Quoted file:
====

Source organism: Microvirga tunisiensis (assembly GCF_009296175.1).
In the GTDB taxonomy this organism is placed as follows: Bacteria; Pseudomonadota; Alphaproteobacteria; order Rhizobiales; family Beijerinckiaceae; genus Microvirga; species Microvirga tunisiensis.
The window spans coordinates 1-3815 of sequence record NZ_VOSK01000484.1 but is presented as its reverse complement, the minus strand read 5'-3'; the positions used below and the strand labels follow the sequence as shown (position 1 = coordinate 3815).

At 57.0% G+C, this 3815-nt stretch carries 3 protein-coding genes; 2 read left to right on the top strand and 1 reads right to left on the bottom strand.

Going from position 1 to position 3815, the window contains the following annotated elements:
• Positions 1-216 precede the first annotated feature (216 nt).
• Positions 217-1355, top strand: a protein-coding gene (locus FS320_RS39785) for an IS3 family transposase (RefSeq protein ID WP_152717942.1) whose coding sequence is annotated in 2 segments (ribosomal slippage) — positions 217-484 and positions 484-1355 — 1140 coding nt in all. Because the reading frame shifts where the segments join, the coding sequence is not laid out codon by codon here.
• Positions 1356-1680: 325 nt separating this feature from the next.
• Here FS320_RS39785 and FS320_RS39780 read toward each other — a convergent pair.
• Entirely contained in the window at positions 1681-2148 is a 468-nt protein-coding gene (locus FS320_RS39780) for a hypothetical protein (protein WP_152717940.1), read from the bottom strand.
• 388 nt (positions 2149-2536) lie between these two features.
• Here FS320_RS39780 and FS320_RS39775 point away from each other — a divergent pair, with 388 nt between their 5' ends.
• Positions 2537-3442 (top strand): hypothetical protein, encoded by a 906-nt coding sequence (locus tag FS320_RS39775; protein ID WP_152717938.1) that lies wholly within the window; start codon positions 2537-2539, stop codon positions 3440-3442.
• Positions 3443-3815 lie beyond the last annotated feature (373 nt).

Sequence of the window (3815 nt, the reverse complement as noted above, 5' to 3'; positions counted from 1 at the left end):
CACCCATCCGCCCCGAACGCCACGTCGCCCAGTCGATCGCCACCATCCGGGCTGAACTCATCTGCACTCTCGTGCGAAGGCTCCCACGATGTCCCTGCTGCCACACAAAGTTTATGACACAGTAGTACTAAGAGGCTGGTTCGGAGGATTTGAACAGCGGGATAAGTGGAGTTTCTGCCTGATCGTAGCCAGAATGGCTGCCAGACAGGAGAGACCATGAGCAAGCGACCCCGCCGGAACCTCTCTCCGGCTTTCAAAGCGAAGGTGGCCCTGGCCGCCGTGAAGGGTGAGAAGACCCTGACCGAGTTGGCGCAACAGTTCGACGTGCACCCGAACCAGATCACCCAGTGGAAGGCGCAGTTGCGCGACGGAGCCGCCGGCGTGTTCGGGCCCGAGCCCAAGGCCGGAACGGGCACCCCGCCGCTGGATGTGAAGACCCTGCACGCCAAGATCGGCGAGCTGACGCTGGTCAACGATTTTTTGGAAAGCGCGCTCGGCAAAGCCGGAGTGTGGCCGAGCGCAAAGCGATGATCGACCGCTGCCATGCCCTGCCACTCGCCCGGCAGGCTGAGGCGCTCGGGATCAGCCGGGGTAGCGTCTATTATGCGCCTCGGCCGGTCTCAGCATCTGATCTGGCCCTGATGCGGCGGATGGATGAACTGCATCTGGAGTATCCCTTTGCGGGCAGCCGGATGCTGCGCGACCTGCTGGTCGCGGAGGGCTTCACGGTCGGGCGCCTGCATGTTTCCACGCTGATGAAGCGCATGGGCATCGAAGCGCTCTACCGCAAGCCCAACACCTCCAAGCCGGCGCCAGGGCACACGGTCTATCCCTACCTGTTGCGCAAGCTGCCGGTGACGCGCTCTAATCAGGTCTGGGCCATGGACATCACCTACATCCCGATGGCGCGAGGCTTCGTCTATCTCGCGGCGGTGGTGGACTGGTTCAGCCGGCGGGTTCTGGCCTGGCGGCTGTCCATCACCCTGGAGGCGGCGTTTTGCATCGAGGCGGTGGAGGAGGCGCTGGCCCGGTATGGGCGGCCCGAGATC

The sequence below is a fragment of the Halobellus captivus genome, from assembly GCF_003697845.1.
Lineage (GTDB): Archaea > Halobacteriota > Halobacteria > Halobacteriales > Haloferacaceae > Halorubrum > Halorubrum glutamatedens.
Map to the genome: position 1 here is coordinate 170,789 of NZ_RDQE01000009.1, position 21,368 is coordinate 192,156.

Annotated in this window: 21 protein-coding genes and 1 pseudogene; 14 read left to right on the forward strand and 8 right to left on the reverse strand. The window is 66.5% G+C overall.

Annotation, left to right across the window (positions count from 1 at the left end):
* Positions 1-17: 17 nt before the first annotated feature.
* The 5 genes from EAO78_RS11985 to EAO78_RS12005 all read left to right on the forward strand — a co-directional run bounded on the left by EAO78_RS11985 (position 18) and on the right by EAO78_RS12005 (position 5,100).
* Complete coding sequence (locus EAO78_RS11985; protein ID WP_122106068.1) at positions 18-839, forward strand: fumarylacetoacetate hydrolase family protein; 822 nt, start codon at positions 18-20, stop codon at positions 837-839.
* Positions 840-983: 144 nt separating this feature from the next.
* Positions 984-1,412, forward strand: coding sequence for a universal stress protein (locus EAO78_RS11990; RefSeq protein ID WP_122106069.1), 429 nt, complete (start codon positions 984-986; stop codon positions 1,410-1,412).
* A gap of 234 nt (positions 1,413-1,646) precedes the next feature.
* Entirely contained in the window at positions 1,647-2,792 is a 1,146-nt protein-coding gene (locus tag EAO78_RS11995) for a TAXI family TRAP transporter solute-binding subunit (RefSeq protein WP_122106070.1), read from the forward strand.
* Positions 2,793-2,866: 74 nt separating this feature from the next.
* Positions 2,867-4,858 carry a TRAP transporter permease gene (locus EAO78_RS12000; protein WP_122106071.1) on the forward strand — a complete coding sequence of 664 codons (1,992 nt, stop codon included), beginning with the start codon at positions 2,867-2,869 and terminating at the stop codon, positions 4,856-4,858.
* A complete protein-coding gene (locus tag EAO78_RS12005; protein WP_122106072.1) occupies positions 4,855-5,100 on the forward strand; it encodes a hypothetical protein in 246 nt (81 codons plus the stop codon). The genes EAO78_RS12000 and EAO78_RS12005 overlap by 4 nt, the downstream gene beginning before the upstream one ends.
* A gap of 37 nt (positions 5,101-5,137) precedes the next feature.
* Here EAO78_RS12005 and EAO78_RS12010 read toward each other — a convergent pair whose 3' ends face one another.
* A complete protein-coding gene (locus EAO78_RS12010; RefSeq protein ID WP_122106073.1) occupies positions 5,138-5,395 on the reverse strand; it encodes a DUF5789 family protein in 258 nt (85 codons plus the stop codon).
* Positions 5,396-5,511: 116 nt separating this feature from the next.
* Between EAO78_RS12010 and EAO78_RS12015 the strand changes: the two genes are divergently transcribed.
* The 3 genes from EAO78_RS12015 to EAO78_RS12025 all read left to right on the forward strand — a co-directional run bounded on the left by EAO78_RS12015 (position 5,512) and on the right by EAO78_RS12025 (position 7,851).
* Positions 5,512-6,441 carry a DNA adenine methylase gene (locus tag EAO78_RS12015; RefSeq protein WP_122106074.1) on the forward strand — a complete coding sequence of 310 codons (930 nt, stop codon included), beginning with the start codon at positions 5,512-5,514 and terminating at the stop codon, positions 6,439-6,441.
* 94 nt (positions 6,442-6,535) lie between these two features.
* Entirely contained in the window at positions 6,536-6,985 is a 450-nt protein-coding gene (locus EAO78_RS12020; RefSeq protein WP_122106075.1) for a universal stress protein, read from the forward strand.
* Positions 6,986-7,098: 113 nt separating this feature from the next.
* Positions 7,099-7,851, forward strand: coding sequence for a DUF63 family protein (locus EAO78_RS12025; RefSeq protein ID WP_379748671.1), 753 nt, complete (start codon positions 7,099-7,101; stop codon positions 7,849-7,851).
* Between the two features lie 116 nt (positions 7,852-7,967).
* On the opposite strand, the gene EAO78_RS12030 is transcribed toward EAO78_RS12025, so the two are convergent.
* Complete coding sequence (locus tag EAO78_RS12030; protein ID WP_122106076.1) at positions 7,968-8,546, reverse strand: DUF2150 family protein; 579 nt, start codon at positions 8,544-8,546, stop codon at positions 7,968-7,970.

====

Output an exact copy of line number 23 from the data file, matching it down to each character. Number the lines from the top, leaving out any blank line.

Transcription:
* The 5 genes from EAO78_RS11985 to EAO78_RS12005 all read left to right on the forward strand — a co-directional run bounded on the left by EAO78_RS11985 (position 18) and on the right by EAO78_RS12005 (position 5,100).